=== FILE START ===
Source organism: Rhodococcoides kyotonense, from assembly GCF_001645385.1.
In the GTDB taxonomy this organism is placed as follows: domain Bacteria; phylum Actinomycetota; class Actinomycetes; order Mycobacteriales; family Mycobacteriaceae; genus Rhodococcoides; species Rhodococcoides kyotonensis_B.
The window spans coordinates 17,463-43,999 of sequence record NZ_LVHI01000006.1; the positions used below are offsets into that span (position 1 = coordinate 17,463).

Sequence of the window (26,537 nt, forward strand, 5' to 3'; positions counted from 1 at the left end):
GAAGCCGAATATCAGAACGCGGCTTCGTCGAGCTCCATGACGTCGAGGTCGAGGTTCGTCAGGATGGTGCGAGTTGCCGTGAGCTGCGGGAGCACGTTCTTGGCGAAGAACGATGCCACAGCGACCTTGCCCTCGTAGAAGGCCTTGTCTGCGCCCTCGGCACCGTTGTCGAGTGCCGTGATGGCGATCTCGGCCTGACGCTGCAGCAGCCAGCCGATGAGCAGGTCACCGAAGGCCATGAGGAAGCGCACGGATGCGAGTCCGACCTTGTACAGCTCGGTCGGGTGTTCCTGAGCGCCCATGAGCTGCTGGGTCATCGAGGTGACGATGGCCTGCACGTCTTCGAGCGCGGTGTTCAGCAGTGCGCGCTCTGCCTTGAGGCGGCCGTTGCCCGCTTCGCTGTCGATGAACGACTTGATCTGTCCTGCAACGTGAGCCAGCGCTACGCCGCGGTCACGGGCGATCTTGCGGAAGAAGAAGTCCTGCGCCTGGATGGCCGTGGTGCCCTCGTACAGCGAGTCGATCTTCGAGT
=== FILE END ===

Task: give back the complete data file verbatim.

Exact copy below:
Source organism: Rhodococcoides kyotonense, from assembly GCF_001645385.1.
In the GTDB taxonomy this organism is placed as follows: domain Bacteria; phylum Actinomycetota; class Actinomycetes; order Mycobacteriales; family Mycobacteriaceae; genus Rhodococcoides; species Rhodococcoides kyotonensis_B.
The window spans coordinates 17,463-43,999 of sequence record NZ_LVHI01000006.1; the positions used below are offsets into that span (position 1 = coordinate 17,463).

Sequence of the window (26,537 nt, forward strand, 5' to 3'; positions counted from 1 at the left end):
GAAGCCGAATATCAGAACGCGGCTTCGTCGAGCTCCATGACGTCGAGGTCGAGGTTCGTCAGGATGGTGCGAGTTGCCGTGAGCTGCGGGAGCACGTTCTTGGCGAAGAACGATGCCACAGCGACCTTGCCCTCGTAGAAGGCCTTGTCTGCGCCCTCGGCACCGTTGTCGAGTGCCGTGATGGCGATCTCGGCCTGACGCTGCAGCAGCCAGCCGATGAGCAGGTCACCGAAGGCCATGAGGAAGCGCACGGATGCGAGTCCGACCTTGTACAGCTCGGTCGGGTGTTCCTGAGCGCCCATGAGCTGCTGGGTCATCGAGGTGACGATGGCCTGCACGTCTTCGAGCGCGGTGTTCAGCAGTGCGCGCTCTGCCTTGAGGCGGCCGTTGCCCGCTTCGCTGTCGATGAACGACTTGATCTGTCCTGCAACGTGAGCCAGCGCTACGCCGCGGTCACGGGCGATCTTGCGGAAGAAGAAGTCCTGCGCCTGGATGGCCGTGGTGCCCTCGTACAGCGAGTCGATCTTCGAGT